I was at a small conference in Rindge, NH
when I got the news. It was about 9:10
in the morning and details were still pretty sketchy. My assistant had called me on my cell phone
while I was out for a walk enjoying the late summer New Hampshire stillness. She asked if I had heard the news that a
plane had hit the
I wandered back to the meeting that I was already late for
and folks were milling about, talking on cell phones and wondering what was
up. The atmosphere was unconcerned. Some of the folks got the meeting started,
but I wanted to see if I could find a TV. We were staying in an older summer resort, and the only large (19”) TV
around was in the lobby.
By the time I got to the lobby, Flight 175 had hit the
second World Trade tower and the mood was much more somber. A dozen or so of us watched the coverage as
Katie Couric and Matt Lauer anchored the coverage and bits of video came in
showing the chaos in Lower Manhattan. Tom Brokaw joined the broadcast. There wasn’t a whole lot of analysis going
on, but the emotion was clear.
When they started to get reports of explosions in DC, even
before knowing about the Pentagon, I decided it was just about time to start thinking
about driving home. It was unclear if
the airports were open, if the highways were Ok to travel, or if we should just
stay put where we were.
I don’t sit still well, but I was mesmerized by the coverage. Fires at the Pentagon, billowing smoke in
Manhattan, confusion on the air. When Katie Couric was unable to determine what was happening as the first WTC tower fell, and I knew that history in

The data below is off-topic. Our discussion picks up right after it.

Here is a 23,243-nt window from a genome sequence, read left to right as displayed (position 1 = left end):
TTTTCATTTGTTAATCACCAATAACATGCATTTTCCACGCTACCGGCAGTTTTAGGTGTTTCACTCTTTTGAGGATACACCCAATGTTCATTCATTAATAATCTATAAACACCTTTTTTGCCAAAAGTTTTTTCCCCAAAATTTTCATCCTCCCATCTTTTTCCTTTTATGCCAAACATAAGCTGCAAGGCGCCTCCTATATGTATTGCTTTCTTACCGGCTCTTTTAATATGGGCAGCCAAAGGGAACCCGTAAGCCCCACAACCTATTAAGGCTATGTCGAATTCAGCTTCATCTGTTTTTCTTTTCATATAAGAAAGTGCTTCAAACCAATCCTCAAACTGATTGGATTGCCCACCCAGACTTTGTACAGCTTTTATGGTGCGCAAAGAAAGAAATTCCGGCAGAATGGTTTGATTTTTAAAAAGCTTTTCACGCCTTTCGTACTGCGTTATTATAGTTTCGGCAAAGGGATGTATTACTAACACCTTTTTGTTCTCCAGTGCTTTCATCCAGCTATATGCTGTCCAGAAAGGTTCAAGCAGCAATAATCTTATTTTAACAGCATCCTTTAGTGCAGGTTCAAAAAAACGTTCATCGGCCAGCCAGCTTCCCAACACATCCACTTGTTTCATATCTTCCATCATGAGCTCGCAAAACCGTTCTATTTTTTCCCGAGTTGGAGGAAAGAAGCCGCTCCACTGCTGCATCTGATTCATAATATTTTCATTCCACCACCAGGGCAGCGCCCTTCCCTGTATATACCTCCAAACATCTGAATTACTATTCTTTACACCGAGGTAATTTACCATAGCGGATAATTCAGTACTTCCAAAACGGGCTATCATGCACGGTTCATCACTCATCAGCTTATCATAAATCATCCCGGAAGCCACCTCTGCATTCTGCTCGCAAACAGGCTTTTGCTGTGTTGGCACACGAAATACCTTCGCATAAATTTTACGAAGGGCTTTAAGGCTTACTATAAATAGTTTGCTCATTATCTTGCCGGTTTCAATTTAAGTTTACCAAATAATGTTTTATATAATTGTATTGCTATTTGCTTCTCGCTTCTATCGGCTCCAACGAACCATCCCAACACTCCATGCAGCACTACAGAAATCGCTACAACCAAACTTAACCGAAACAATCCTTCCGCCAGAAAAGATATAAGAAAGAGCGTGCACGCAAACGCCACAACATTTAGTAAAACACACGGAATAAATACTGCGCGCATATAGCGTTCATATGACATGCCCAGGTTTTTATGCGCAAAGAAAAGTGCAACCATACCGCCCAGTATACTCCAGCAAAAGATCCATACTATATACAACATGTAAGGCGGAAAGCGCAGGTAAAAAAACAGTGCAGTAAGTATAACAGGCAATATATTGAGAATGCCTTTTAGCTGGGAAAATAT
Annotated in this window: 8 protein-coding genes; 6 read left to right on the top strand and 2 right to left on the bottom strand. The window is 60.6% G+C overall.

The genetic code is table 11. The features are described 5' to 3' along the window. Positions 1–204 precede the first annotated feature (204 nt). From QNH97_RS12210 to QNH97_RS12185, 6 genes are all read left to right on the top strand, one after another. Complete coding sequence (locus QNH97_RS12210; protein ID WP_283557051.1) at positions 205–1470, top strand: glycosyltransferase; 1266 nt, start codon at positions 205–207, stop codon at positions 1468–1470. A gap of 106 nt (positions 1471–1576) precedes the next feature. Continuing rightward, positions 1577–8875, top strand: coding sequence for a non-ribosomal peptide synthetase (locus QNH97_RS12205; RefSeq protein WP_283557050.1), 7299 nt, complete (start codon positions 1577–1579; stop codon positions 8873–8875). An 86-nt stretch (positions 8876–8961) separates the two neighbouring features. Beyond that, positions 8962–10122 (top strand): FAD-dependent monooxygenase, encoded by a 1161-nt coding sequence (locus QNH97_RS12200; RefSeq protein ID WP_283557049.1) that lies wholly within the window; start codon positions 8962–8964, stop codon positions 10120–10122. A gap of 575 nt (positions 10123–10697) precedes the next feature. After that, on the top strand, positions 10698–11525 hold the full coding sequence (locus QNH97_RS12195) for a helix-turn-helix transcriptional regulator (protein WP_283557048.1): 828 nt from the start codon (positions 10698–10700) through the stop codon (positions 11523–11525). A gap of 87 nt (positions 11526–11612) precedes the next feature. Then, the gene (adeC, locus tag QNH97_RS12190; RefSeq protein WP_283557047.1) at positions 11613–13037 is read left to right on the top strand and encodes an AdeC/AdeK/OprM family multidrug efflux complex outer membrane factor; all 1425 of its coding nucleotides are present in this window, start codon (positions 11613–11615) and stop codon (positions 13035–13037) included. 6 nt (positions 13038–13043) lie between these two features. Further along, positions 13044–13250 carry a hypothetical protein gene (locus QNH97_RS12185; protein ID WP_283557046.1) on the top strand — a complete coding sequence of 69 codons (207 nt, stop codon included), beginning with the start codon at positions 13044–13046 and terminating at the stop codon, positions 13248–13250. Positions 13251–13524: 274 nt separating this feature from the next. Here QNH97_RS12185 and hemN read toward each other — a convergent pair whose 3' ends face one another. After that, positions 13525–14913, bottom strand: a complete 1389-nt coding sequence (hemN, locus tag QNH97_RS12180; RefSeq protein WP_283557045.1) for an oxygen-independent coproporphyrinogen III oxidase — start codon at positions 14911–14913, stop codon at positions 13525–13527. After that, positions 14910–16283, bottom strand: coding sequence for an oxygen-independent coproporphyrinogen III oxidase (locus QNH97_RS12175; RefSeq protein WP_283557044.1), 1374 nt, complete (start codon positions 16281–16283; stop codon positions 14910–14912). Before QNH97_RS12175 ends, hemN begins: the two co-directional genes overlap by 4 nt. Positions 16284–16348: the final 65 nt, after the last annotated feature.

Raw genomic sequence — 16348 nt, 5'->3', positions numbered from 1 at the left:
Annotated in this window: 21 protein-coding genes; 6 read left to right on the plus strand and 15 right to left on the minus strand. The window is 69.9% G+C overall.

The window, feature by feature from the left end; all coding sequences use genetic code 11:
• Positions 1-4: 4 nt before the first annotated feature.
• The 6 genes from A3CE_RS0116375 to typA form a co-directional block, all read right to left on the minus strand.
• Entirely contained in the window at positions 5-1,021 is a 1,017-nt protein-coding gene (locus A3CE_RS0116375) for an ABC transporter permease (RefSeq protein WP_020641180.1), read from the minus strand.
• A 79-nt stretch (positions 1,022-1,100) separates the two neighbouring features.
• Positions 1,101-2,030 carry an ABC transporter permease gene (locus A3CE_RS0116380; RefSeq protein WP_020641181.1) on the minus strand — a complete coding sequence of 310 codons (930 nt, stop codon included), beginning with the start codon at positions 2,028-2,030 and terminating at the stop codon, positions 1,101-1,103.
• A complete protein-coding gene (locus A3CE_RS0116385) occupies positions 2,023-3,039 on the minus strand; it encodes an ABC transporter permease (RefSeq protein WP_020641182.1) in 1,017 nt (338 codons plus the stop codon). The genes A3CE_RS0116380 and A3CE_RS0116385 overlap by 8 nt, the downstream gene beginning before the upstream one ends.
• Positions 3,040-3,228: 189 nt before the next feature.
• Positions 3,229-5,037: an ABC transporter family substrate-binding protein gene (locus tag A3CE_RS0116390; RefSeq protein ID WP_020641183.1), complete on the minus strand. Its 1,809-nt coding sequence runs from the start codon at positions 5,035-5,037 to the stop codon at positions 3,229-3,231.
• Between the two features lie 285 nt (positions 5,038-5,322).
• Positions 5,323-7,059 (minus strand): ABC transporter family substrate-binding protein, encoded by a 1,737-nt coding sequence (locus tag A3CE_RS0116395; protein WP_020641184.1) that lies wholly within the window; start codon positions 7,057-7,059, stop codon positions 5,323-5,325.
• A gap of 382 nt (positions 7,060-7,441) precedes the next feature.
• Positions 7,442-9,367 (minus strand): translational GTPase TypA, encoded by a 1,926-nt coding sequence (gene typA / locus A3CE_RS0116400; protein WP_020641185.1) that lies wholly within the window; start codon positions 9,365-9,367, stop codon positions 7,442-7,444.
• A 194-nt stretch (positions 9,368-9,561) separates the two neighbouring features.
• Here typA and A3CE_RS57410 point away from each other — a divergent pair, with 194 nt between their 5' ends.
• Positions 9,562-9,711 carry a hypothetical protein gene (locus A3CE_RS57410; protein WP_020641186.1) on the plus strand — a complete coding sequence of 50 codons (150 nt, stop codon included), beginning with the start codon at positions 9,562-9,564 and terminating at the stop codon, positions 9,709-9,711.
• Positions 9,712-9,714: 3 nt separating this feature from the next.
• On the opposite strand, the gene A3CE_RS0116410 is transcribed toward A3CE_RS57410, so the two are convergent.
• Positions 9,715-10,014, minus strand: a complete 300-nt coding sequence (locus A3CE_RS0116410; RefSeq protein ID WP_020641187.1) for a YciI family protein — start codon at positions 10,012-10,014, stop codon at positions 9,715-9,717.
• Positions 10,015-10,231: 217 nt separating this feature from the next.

I listened primarily to NPR affiliates, Robert Siegel,
Melissa Block and Noah Adams among others. I would switch up now and then for local traffic. I kept trying to talk to my wife and parents,
but cell phones were jammed and I was only able to get through a basic message
that I was OK and headed home. From what
I could tell, everyone else who I knew was ok too. I stopped for lunch at a bar somewhere in
I knew that meant I would not see the smoke, but I didn’t
really feel the need. I don’t want it to see like I am reading too much into
this, but as I had driven north for the conference a few days before I had
taken special note of the
Driving back, I didn’t feel like I needed to see what it was like. I also just wanted to be home and hold my son and feel safe.
In re-reading everything that happened that day, I am amazed
at all the things that went wrong. I am
amazed at how unready we were. It is
truly unreal how little we still know as a nation about all that went on behind
the scenes. If this was Bush’s finest
hour it’s only in the perspective of some of the truly horrible moments he has
had since then.
I’ve never written about the horrific events of 9/11/01. I didn’t think I had much to add. And I probably don’t, but I have this to say I and I hope others hear it:
Monuments and memorials are not the way to honor those who
died that day. The heroes and the
innocents of 9/11 and all of those who have died in the “War on Terror” since
then deserve more. Much more. They deserve our honest interpretation of and
staunch defense of the Constitution. They deserve a nation ready for any threat, mobilized to protect our
freedoms and defend our nation. They also
deserve to know that their government will work to protect every American,
while also safeguarding our freedoms.
And we need to remember. They deserve as much.
Six Years Ago